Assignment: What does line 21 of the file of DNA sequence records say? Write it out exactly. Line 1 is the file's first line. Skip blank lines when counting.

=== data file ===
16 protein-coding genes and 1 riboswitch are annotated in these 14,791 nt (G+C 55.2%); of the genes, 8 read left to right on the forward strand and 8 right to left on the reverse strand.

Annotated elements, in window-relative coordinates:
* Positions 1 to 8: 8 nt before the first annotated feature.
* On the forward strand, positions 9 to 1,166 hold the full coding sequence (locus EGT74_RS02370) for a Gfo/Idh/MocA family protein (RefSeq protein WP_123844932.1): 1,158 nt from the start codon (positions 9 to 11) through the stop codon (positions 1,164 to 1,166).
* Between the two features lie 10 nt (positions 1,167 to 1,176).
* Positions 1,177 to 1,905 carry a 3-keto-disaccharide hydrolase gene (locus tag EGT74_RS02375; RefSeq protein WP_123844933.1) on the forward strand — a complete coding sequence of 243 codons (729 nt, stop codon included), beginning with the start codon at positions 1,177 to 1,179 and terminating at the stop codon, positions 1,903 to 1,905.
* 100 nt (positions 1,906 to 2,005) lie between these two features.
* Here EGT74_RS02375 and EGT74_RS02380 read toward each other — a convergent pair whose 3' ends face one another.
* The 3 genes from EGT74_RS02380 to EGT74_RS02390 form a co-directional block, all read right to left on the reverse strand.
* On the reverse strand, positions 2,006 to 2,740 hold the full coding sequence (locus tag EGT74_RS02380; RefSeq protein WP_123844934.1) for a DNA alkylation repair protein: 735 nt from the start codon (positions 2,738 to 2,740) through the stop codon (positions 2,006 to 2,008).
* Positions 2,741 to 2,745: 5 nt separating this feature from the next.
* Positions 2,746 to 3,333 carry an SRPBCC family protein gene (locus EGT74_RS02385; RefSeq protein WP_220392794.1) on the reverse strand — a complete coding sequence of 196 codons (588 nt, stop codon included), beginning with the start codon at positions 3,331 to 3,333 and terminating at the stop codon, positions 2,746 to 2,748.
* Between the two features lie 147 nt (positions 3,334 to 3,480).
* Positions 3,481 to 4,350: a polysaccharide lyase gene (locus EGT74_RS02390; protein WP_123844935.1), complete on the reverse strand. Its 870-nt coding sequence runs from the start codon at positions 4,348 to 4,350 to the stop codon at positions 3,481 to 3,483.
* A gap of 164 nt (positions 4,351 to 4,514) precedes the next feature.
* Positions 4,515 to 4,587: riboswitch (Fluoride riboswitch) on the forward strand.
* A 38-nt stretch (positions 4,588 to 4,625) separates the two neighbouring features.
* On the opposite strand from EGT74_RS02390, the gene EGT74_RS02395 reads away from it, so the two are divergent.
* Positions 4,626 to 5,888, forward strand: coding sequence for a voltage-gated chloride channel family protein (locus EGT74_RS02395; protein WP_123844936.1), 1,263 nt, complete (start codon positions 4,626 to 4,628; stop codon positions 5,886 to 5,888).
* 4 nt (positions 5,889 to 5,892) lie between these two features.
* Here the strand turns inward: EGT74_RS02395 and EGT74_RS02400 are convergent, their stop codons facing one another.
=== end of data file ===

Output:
* Here the strand turns inward: EGT74_RS02395 and EGT74_RS02400 are convergent, their stop codons facing one another.